Goodbye to the Blue Hat Blues?

China is considering a major change to its regulatory system for importation of dietary supplements.

June 6, 2014

2 Min Read
Goodbye to the Blue Hat Blues?

For years, if foreign dietary supplement companies wanted to take their products to the Chinese marketplace, they’d have to bring their blue hat. Supplements going into China had to undergo a lengthy registration process, and approval was symbolized by a logo resembling a blue hat. Many companies from the U.S. and other countries  decided to skip China rather than go through the daunting and costly process. However, China is considering a major change to its regulation of dietary supplements, possibly going from a registration process to a notification model.

Over on the U.S.-China Health Products Association website, Jeff Crowther, executive director of the association, detailed the struggles foreign companies have faced when trying to export to China via the blue hat system, as well as ways domestic companies and others who long ago invested in winning key blue hat registrations might be enjoying unfair advantage.

“The … system has allowed a select group of companies to monopolize the industry as they have invested heavily to obtain blue hat registrations in the 1990s," Crowther wrote, noting the majority of registrations between 2010 and 2013 went to domestic companies (3,154 domestic, 56 foreign). “It is a well-known industry rumor that many of these domestic registrations are in fact being held by companies that look to sell them and make profits because transferring a registration from one company to another is faster than going through the entire process. Because the registration process is so costly in both time and capital, there are companies willing to pay for these ‘pre-registered’ products in order to expedite their entry to market."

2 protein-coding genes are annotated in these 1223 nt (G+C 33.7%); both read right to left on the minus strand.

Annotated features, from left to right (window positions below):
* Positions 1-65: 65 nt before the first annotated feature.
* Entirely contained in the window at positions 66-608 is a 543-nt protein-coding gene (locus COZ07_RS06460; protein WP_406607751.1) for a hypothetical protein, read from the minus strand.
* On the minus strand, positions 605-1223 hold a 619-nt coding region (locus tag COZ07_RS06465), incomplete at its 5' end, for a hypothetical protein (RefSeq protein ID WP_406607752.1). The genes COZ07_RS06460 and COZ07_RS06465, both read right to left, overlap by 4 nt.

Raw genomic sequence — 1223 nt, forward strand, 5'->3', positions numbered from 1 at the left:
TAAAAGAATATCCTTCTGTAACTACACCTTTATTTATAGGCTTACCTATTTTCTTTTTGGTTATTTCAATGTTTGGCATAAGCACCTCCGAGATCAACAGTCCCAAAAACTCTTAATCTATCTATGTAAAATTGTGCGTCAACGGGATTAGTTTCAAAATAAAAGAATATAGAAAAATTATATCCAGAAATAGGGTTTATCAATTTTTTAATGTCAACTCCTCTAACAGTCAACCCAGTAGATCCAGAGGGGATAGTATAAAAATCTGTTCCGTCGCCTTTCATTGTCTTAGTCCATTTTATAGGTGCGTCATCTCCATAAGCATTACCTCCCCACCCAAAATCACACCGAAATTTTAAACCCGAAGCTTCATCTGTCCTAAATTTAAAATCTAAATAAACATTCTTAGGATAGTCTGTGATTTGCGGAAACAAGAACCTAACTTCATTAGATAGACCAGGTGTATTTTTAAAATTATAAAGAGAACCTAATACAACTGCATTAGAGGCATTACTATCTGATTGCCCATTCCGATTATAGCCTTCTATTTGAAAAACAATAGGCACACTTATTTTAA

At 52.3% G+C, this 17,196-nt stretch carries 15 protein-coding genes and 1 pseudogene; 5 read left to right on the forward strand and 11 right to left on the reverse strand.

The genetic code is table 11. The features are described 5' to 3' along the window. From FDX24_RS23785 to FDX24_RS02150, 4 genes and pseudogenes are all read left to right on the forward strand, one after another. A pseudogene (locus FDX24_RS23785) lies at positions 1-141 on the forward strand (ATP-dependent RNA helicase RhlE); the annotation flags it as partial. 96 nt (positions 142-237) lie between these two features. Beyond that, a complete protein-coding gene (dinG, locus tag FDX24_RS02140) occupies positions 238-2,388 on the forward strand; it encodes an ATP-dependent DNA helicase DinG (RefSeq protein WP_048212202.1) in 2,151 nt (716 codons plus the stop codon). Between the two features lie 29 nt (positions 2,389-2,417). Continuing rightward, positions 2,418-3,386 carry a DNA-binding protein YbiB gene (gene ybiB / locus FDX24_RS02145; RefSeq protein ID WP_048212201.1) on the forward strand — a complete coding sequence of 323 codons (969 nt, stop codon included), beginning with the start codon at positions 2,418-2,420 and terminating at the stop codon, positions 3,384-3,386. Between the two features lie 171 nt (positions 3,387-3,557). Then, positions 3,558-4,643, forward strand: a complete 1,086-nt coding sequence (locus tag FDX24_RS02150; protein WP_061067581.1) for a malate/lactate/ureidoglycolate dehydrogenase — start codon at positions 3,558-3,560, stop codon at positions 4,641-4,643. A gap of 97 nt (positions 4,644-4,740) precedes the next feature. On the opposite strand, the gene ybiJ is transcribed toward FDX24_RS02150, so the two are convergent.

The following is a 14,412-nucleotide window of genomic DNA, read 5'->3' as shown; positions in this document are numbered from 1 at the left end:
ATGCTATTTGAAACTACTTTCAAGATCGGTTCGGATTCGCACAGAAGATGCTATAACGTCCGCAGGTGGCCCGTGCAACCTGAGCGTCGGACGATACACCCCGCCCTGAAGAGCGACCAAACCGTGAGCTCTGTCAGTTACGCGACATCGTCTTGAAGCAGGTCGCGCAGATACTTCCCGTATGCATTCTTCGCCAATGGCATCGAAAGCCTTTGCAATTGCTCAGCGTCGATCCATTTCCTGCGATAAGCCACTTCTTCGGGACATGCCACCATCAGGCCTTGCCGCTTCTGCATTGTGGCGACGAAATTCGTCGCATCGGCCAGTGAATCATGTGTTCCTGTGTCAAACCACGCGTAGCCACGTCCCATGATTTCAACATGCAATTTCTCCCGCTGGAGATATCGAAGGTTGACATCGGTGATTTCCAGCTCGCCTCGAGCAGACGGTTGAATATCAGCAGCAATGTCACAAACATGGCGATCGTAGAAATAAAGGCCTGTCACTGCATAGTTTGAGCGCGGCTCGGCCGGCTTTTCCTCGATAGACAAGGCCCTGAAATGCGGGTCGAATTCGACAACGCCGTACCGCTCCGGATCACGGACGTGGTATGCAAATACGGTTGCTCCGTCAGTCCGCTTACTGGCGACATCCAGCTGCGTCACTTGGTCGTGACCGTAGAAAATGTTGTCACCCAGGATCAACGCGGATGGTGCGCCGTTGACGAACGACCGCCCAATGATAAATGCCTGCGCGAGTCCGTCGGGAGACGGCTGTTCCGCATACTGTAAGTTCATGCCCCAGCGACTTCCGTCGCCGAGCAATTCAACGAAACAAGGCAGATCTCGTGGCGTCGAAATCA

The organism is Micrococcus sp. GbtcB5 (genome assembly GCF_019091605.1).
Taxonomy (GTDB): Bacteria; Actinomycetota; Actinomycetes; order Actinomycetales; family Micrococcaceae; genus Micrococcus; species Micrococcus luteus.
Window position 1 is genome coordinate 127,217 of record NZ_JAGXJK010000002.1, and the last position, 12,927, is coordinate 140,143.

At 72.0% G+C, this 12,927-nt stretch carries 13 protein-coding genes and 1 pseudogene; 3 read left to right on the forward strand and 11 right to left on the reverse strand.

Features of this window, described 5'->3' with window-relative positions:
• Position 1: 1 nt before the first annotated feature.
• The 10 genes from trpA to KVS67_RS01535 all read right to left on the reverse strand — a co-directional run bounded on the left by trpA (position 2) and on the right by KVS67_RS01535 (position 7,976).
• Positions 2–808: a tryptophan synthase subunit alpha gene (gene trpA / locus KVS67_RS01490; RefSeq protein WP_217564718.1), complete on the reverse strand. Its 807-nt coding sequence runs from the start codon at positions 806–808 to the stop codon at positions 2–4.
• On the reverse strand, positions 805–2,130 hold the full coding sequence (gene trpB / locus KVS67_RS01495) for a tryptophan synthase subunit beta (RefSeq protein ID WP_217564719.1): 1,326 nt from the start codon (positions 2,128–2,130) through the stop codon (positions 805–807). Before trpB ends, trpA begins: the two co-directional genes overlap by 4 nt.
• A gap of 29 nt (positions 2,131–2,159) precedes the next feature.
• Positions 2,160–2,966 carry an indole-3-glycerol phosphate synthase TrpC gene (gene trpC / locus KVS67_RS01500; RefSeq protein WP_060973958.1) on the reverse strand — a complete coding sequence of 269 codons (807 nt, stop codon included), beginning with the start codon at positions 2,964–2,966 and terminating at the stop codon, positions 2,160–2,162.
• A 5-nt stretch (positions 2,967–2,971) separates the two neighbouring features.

The good news is the legislature in China has proposed changes that would scrap the blue hat system and, instead, place supplements under food regulations, resulting in a more streamlined notification system that would improve the ability to bring foreign supplements to the Chinese market. It would also solve some of the unfair market issues by opening the door for increased competition and foreign investment. As Crowther pointed out, an expanded market that more easily involves cutting edge products from around the world is better for China’s swelling aging population. 

Read the detailed article at the U.S. China Health Products Association website.

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